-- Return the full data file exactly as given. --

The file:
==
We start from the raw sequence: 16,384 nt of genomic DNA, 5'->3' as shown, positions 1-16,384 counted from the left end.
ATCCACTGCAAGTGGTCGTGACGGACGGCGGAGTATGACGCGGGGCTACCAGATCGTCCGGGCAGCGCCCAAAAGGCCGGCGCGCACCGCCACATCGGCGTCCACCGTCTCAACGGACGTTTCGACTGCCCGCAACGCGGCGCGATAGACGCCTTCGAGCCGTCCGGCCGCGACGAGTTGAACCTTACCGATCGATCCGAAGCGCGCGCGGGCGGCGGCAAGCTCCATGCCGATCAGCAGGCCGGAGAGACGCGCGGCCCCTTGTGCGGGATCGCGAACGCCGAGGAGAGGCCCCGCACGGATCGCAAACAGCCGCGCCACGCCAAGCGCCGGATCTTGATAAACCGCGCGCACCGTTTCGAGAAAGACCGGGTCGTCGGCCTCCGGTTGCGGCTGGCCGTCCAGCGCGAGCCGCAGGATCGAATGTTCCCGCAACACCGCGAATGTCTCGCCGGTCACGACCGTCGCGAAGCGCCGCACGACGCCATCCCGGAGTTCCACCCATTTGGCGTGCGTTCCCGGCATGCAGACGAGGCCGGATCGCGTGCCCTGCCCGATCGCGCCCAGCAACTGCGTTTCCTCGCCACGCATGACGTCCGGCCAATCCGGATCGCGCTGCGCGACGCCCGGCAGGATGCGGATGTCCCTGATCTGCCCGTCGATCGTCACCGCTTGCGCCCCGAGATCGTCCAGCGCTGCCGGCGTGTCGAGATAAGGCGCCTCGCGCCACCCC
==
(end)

We start from the raw sequence: 16,384 nt of genomic DNA, 5'->3' as shown, positions 1-16,384 counted from the left end.
ATCCACTGCAAGTGGTCGTGACGGACGGCGGAGTATGACGCGGGGCTACCAGATCGTCCGGGCAGCGCCCAAAAGGCCGGCGCGCACCGCCACATCGGCGTCCACCGTCTCAACGGACGTTTCGACTGCCCGCAACGCGGCGCGATAGACGCCTTCGAGCCGTCCGGCCGCGACGAGTTGAACCTTACCGATCGATCCGAAGCGCGCGCGGGCGGCGGCAAGCTCCATGCCGATCAGCAGGCCGGAGAGACGCGCGGCCCCTTGTGCGGGATCGCGAACGCCGAGGAGAGGCCCCGCACGGATCGCAAACAGCCGCGCCACGCCAAGCGCCGGATCTTGATAAACCGCGCGCACCGTTTCGAGAAAGACCGGGTCGTCGGCCTCCGGTTGCGGCTGGCCGTCCAGCGCGAGCCGCAGGATCGAATGTTCCCGCAACACCGCGAATGTCTCGCCGGTCACGACCGTCGCGAAGCGCCGCACGACGCCATCCCGGAGTTCCACCCATTTGGCGTGCGTTCCCGGCATGCAGACGAGGCCGGATCGCGTGCCCTGCCCGATCGCGCCCAGCAACTGCGTTTCCTCGCCACGCATGACGTCCGGCCAATCCGGATCGCGCTGCGCGACGCCCGGCAGGATGCGGATGTCCCTGATCTGCCCGTCGATCGTCACCGCTTGCGCCCCGAGATCGTCCAGCGCTGCCGGCGTGTCGAGATAAGGCGCCTCGCGCCACCCC